• All candidates have either co-sponsored or supported the Green New Deal resolution proposed by U.S. Reps. Alexandria Ocasio-Cortez of New York and Sen. Ed Markey of Massachusetts. But the extent of their support varies; Bloomberg, for instance, told The Washington Post that he supports the resolution’s climate goals, but he has proposed different strategies to reach them. (Read about each’s comments here.) The resolution centers on goals of reducing greenhouse gas emissions, converting all electricity generation to renewable sources, and ensuring clean air and water as basic human rights. To aid in the transition, the plan calls for supporting the growth of a robust renewable energy industry providing new jobs and training for workers in areas that depend on the development of fossil fuel resources.

Fossil fuel leases for public lands

  • All of the candidates have said they support a ban on new leases for oil and gas drilling on public lands.

Fracking ban

Hydraulic fracturing, or fracking, is a method of oil and gas extraction used by producers in Colorado, and it has proved controversial in some communities.

  • Gabbard, Sanders and Warren all support a federal ban on fracking activity, though not all advocate an immediate halt.
  • Biden, Bloomberg and Klobuchar don’t support a fracking ban but want new regulations and limits, to varying degrees, to protect safety and the environment.
    A large fracking operation becomes a ...
    Helen H. Richardson, Denver Post file

    A large fracking operation becomes a new part of the horizon in Loveland, with Mount Meeker and Longs Peak in the background, in this photo from December 2017.

Reducing carbon emissions

Climate activists long have advocated for a tax on carbon as a key way to reduce demand for pollution-causing fossil fuels and speed up the transition to renewable sources. But the idea sparks controversy among some, in part because it would increase costs disproportionately for lower-income families, and some now favor other strategies. Most candidates are at least open to a carbon tax, though some prefer to call it a “price” on carbon.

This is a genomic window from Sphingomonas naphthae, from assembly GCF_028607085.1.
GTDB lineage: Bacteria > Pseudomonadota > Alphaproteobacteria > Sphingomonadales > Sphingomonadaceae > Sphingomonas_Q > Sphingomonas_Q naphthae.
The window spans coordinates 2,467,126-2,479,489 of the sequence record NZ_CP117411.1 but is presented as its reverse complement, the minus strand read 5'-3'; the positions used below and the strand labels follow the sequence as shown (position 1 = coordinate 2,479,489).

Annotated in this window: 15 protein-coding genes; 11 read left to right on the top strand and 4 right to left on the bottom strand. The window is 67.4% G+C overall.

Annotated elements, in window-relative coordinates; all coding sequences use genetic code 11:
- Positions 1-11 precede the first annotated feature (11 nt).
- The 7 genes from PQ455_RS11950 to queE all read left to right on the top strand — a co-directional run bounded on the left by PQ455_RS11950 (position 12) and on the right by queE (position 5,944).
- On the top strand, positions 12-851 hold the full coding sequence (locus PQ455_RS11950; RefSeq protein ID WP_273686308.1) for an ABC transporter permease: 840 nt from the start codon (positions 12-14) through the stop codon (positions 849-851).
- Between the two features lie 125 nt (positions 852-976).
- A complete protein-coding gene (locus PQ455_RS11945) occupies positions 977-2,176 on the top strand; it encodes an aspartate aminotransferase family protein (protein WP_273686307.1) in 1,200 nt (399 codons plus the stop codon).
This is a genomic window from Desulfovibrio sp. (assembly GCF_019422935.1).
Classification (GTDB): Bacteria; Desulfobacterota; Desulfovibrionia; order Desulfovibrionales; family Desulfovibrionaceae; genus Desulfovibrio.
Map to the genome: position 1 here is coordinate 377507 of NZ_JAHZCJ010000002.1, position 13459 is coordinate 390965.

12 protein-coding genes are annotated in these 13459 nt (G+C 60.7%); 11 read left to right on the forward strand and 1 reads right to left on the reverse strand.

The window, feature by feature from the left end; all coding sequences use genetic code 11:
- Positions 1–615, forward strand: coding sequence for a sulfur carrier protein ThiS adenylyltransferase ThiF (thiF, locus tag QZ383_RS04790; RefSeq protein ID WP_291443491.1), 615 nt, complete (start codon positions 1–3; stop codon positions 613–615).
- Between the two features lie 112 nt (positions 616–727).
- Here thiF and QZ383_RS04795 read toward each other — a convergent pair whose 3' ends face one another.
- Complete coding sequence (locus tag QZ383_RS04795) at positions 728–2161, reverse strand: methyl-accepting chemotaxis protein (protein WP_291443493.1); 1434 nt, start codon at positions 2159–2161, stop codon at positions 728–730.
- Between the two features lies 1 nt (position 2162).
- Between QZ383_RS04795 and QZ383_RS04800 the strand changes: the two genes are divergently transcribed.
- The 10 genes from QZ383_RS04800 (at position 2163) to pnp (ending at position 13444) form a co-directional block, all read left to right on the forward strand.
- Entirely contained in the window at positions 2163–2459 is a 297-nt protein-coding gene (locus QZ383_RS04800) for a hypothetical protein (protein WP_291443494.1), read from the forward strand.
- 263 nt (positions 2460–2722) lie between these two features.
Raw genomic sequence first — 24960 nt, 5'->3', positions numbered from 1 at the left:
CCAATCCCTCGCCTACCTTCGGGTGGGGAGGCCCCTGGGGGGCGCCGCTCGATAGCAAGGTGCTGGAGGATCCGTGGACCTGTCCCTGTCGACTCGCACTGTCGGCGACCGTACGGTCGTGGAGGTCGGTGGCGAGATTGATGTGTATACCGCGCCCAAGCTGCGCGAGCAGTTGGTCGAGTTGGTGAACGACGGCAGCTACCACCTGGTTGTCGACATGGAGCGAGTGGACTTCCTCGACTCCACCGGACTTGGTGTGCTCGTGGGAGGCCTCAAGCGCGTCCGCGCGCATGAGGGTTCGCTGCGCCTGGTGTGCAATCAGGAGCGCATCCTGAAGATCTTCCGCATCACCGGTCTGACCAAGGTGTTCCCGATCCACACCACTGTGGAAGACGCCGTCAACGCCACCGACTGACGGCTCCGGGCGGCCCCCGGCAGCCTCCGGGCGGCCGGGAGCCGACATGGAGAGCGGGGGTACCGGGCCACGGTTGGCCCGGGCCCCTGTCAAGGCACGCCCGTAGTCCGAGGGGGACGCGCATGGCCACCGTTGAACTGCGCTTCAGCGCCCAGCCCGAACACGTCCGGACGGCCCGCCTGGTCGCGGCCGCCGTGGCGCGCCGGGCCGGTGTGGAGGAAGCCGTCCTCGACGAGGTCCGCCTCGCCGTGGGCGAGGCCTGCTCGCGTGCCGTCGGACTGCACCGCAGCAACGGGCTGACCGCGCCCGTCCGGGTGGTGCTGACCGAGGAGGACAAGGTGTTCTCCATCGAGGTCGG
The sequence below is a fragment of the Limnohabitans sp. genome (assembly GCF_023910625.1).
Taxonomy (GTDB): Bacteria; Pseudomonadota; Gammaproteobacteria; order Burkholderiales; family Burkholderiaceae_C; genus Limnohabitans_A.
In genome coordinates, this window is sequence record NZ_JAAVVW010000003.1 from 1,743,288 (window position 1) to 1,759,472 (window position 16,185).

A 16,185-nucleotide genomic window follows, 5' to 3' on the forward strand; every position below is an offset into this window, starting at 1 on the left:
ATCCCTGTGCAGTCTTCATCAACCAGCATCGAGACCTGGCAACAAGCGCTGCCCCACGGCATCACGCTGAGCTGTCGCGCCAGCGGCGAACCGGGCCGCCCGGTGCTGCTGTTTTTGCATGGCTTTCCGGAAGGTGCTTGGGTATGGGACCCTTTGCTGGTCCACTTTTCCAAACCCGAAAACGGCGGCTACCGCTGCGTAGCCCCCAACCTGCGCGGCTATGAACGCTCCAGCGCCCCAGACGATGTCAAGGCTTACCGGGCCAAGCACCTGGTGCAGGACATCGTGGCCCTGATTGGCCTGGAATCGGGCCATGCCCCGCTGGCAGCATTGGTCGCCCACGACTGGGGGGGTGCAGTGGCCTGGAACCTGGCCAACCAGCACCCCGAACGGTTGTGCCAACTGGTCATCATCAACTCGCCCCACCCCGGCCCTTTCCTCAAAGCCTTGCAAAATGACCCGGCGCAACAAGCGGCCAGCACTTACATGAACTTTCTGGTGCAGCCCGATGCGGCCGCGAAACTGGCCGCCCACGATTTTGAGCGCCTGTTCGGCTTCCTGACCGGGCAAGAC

• Biden, Bloomberg and Klobuchar support some version of a carbon tax, with differing plans for use of the revenue. Some would issue rebates to reduce the financial impact on families.
  • Warren says she is open to the idea of a carbon tax but wants more discussion.
  • Gabbard cites the impact on low-income people, while Sanders, a former carbon tax supporter, has focused on the Green New Deal’s goals, portraying them as a more robust strategy.

Nuclear power production

Most candidates see a role for nuclear power — which generates about 20% of electricity in the United States — in their clean energy plans, since nuclear plants don’t directly emit carbon dioxide. But even supporters differ on whether new plants should be permitted, given their high costs and the environmental impact of nuclear waste. Fewer than 100 reactors are in operation in the U.S.

  • Biden’s plans call for more research on nuclear power as well as investment in “small modular nuclear reactors” that cost less than traditional plants, drawing on advancements in nuclear power to provide cleaner, safer energy.
  • Bloomberg and Klobuchar would allow existing plants to operate while focusing on development of renewable energy.
  • Gabbard, Sanders and Warren favor a faster shift to renewable energy by phasing out existing plants. Sanders says he would do that by placing a moratorium on license renewals for plants.

Sources: Candidate websites, Denver Post research and The Washington Post.